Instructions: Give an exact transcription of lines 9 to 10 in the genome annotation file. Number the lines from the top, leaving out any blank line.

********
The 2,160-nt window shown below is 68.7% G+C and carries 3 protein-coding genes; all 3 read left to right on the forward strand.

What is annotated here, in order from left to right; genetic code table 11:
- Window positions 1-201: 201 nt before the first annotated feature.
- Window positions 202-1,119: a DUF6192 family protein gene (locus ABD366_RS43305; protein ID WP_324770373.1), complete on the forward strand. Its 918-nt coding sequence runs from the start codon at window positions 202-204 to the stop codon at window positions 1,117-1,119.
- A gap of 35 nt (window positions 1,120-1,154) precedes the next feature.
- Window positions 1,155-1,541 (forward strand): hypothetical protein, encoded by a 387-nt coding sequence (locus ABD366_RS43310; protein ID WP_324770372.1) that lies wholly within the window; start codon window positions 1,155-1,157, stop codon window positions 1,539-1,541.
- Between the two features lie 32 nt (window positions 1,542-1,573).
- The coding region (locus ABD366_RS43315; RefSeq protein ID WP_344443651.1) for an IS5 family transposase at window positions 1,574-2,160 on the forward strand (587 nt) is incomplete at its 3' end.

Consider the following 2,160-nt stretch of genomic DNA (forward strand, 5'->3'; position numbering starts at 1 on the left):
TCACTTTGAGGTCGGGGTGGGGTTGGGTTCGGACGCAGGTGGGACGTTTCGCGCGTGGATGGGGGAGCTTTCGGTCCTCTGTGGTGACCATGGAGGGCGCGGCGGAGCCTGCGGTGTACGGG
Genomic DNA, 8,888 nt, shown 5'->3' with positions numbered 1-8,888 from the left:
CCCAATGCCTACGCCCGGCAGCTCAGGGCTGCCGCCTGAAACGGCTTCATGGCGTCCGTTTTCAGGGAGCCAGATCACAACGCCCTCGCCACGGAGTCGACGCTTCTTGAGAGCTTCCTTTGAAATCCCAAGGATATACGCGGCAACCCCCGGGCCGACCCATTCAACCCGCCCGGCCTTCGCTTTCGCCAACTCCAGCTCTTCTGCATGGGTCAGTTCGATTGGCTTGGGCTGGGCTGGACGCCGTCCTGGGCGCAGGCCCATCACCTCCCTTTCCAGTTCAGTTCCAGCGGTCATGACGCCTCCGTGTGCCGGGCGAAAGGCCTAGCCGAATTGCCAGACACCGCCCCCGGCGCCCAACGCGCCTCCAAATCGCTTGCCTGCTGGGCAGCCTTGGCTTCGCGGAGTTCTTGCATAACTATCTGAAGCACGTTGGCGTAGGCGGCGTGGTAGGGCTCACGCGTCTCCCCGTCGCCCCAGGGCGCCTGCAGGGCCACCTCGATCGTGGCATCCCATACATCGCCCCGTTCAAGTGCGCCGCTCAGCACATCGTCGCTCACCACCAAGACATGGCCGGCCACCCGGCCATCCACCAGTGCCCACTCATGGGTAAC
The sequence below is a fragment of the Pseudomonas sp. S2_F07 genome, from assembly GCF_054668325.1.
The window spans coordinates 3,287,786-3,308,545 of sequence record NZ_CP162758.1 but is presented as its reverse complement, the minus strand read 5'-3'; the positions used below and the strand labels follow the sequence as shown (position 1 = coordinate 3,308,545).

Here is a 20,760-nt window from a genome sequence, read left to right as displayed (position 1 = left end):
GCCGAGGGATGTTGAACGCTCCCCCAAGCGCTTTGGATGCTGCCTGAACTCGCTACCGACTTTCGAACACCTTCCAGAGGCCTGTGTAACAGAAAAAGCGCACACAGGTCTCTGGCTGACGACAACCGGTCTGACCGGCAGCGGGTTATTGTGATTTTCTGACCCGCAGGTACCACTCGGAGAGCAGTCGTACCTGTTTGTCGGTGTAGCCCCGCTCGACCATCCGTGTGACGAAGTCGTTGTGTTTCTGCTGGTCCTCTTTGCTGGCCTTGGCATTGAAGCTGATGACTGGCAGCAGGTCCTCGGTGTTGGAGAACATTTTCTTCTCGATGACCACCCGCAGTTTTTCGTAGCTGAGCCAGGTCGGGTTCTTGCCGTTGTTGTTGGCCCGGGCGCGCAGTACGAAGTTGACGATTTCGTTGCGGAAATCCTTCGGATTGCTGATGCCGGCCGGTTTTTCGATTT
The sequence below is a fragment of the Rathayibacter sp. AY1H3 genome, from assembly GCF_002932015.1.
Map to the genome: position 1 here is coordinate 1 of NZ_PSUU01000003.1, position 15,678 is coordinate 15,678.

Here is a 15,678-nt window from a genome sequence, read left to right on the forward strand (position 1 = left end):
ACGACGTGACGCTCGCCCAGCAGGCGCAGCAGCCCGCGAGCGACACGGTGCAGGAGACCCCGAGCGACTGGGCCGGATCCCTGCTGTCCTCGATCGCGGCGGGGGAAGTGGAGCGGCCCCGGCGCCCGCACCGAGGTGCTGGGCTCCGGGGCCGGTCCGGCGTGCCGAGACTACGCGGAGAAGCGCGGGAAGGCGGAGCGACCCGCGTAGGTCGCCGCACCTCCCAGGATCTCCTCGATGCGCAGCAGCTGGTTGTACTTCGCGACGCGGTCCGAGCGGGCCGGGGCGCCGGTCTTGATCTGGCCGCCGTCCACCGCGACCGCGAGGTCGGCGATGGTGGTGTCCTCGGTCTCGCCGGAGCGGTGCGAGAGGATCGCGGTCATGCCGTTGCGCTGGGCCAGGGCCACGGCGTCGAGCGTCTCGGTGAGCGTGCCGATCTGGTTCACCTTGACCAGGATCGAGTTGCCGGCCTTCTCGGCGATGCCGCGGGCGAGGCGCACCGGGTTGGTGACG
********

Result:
Consider the following 2,160-nt stretch of genomic DNA (forward strand, 5'->3'; position numbering starts at 1 on the left):
TCACTTTGAGGTCGGGGTGGGGTTGGGTTCGGACGCAGGTGGGACGTTTCGCGCGTGGATGGGGGAGCTTTCGGTCCTCTGTGGTGACCATGGAGGGCGCGGCGGAGCCTGCGGTGTACGGG